Universities in a more virtual world: lessons from Australian higher education

06 Jul 2020

Universities in a more virtual world: lessons from Australian higher education

As global educators adjust to a post-COVID world, we hear from Australia’s Professor Merlin Crossley, Deputy Vice-Chancellor Education, University of New South Wales, Sydney, as part of Odgers Berndtson Education Practice’s In Global Conversation series.

The COVID-19 pandemic has led universities around the world to change their teaching and learning delivery overnight.  

How has the University of New South Wales found the transition to online and digital delivery? How are staff and students responding?

We were at week five of a ten-week term when we first signalled to staff and students that it may be necessary to suspend face-to-face teaching. By the end of the week, the last in-person lectures, tutorials and lab practicals had been held and we’ve been online ever since.

In week five, a few students and staff had expressed anxiety about being on campus. With the move online, obviously those concerns vanished. There was then a period where internet conductivity became the issue and our IT department leant out equipment, but things quickly settled.

We ran the student survey as normal near the end of term one. We wanted the data and we wanted to gain insights from students. Some staff were apprehensive, but they needn’t have been.

The response to the quality of teaching was as good or better than normal. That said, some of the individual units worked better than others, and we keep learning.

Overall, the best parts of human nature shone through. None of us wanted this and the only sensible response was for everyone to do their best.

The staff were extraordinary and the students were understanding.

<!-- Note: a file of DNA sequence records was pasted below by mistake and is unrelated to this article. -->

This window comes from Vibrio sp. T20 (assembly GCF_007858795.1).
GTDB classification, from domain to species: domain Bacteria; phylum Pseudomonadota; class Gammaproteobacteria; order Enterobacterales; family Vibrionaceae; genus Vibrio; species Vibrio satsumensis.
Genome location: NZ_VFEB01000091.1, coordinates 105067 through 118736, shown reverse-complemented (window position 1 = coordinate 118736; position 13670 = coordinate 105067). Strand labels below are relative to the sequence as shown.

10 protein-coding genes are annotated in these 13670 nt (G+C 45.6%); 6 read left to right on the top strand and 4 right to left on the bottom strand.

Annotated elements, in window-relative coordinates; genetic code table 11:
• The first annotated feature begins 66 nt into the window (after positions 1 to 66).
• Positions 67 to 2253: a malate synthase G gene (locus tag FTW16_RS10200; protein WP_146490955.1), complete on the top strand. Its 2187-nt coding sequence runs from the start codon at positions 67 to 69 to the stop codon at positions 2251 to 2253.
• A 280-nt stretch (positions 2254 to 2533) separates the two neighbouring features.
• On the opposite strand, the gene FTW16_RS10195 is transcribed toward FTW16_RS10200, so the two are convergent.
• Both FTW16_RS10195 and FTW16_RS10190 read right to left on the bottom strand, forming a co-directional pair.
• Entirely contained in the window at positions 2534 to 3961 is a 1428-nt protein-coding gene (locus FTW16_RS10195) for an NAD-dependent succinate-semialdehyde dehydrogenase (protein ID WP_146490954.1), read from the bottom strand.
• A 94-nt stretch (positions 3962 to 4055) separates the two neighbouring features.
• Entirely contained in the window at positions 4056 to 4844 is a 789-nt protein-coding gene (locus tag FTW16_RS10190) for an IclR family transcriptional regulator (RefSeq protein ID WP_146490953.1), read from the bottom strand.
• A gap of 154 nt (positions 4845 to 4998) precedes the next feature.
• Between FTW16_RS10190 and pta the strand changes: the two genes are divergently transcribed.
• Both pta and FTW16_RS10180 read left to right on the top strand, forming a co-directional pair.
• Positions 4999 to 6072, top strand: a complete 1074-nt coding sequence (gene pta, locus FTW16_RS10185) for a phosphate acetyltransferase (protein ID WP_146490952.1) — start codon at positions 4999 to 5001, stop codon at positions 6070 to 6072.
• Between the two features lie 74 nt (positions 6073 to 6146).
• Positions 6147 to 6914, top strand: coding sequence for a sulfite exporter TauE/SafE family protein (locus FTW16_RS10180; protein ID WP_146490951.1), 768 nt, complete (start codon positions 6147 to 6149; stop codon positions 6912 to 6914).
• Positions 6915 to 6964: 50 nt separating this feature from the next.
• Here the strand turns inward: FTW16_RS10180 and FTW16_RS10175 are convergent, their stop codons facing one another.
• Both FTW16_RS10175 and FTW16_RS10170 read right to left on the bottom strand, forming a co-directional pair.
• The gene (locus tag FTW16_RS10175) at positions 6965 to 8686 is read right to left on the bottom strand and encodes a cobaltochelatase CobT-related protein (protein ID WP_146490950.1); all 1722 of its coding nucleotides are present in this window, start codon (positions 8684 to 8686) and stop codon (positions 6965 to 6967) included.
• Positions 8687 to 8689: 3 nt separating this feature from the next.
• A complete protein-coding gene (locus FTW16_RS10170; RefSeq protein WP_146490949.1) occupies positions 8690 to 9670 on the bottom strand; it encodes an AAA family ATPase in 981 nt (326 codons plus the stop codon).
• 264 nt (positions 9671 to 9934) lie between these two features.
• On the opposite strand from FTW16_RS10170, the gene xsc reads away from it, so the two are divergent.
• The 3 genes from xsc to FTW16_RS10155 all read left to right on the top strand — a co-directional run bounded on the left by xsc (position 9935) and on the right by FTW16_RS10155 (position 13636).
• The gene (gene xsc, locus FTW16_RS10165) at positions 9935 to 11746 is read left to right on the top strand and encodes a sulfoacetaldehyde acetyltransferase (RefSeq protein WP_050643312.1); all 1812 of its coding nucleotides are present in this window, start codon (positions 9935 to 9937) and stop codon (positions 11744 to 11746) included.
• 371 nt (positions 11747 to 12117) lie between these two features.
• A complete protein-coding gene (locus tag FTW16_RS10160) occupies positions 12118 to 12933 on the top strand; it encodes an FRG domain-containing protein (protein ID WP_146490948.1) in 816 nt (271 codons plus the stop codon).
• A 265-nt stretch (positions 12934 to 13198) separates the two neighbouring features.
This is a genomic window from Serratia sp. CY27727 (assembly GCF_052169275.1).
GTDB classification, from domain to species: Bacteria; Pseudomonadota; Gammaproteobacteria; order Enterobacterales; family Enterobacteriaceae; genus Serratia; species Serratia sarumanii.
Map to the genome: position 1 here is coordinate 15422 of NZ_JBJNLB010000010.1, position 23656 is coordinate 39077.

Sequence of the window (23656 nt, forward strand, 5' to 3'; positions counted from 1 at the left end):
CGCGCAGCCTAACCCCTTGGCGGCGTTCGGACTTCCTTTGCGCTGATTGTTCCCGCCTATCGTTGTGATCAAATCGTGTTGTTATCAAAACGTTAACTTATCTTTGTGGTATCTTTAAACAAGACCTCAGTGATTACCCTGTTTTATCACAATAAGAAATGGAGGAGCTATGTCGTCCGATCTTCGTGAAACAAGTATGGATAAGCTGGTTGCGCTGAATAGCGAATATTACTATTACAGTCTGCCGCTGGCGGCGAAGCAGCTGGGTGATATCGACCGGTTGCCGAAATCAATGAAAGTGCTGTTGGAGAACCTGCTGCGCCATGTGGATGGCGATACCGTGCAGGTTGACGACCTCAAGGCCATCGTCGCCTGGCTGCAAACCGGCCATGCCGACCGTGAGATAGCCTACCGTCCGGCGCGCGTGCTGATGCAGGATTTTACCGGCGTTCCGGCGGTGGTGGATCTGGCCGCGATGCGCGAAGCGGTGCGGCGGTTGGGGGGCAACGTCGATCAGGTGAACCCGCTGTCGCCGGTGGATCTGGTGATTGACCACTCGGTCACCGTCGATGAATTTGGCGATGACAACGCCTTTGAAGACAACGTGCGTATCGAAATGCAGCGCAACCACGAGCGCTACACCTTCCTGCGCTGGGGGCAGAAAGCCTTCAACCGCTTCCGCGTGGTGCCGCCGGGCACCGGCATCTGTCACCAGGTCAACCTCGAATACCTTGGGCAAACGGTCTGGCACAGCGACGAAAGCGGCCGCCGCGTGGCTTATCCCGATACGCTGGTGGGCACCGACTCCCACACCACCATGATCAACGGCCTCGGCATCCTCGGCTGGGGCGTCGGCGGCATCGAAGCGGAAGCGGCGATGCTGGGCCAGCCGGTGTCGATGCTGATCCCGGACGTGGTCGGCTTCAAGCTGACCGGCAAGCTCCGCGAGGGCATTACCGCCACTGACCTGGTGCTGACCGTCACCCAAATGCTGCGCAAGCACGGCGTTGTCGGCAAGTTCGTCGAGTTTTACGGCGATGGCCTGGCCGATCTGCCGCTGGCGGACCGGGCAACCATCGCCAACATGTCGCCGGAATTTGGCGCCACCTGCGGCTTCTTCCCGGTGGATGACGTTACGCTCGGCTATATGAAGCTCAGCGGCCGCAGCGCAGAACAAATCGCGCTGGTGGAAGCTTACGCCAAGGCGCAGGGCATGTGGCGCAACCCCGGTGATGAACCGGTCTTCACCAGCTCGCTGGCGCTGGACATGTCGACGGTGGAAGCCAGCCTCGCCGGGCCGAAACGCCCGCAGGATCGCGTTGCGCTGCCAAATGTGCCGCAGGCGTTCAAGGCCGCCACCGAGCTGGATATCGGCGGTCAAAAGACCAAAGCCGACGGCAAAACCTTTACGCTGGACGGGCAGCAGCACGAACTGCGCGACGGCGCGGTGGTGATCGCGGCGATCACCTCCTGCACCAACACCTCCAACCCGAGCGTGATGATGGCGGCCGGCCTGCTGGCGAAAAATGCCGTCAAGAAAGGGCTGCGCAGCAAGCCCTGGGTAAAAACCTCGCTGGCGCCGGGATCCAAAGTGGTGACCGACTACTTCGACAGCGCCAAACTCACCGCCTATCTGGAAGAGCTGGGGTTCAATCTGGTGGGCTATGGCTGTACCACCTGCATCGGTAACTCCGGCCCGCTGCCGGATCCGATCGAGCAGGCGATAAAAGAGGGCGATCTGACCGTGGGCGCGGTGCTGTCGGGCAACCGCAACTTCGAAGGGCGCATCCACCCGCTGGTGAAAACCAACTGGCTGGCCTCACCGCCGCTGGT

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What has been the biggest challenge in moving to a platform of online course delivery at this time, while maintaining the quality of teaching?

We made an early decision not to postpone things but to either run them online or to run substitutes. This meant that laboratory practicals moved to demonstrations and discussions.

Tutorials continued but the dynamic was different. That said, the classes felt more unified. For several years now, we have been investing in ‘digital support’. This ensured everything was available online for students who were sick, working at part-time jobs, or needed to watch things twice to catch the nuances of the language.

So, in reality, our lecture halls were never full. But now, few students are sick or working, so we have fuller classes assembling online.

We’re also learning that some of the shyer students participate more in online sessions.

Yes, things have been challenging but many things are going well. I think our biggest concern has been assessment. We felt that the playing field was not level, so many courses have moved to pass/fail grading just for term one. I think that reduced the pressure on everyone a bit.

What interesting innovations are you seeing in the wider Higher Education sector in the context of digital delivery and technology?